The worst months of the crisis are behind us. But the situation remains tense: unemployment is high, the Fed is pumping more money into the markets. Have we done enough to reform the financial markets - or are we merely biding our time until the next storm hits Wall Street?
High-frequency trading has revolutionized the financial industry. The market is quick – too quick, and too uncontrollable.
Mounting consumer debt cripples Americans and prevents America's economic recovery. How did we dig ourselves into that hole? It began when debts became a marketable commodity. When the markets went haywire, the crisis was born.
Financial capitalism has lost its legitimacy. The spiral of ever-increasing national debt and Wall Street speculation must be broken. And we must speak up against rhetorical embellishments that try to sell "business as usual" as the only option.
Moody's has downgraded Portugese and Irish bonds as the countries' debt increases - and contributed to market skepticism. But would a European rating agency solve the problems? We need to reduce our reliance on ratings - and we must not sugarcoat poor economic performance.
Little has changed in the financial sector, banks are still generating revenues from credits instead of equity. We do not have to overthrow the system - but we need to implement more market discipline.
Now that the worst seems to be behind us, government and pundits are quick to demand financial austerity. That is the wrong approach. He needs to ensure liquidity of the markets to jump-start growth while pressing ahead with regulatory reforms. Compromise is poison.
The imbalances in the global financial system have not been resolved. Crisis is likely to strike again unless we can pursue new creative economic stategies, expand accountability and enable democratic participation.
What decisions would we make if we deliberated carefully about public policy? Alexander Görlach sat down with Stanford's James Fishkin to discuss deliberative democracy, parliamentary discontent, and the future of the two-party system.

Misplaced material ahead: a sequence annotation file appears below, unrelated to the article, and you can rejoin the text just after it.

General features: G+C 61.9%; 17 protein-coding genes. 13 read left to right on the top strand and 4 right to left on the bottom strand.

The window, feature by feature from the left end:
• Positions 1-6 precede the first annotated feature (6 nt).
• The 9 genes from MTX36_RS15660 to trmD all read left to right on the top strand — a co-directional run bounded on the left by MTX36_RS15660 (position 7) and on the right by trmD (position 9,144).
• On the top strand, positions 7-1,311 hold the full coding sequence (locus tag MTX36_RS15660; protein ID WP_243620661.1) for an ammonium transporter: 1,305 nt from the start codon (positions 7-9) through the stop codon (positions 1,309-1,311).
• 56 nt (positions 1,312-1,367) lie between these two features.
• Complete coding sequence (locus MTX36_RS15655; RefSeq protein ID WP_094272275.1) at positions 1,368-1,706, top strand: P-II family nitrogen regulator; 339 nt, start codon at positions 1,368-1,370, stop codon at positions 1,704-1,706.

For many Europeans the massacre in Arizona is another evidence that political violence is spreading in the United States but this unfortunate event was the deed of a mentally ill person, not a political activist. There is no evidence of an increasing political extremism tearing America apart. Using
The US and Russia don't agree on much - but they are both keen to develop a good relationship with India. How do we know? Look at the arms trade.
More than 50 percent of the world's population now live in cities – and there is no end of urbanization in sight. Harvard economist Edward Glaeser believes urbanization to be a solution to many unanswered problems: pollution, depression and a lack of creativity. He spoke with Lars Mensel about the
Contrary to the mantras repeated by the press, HIV infections are not increasing. We need to move away from activist scare tactics and towards complex risk management strategies.
Nick Bostrom directs the Future of Humanity Institute at Oxford University. He talked with Martin Eiermann about existential risks, genetic enhancements and the importance of ethical discourses about technological progress.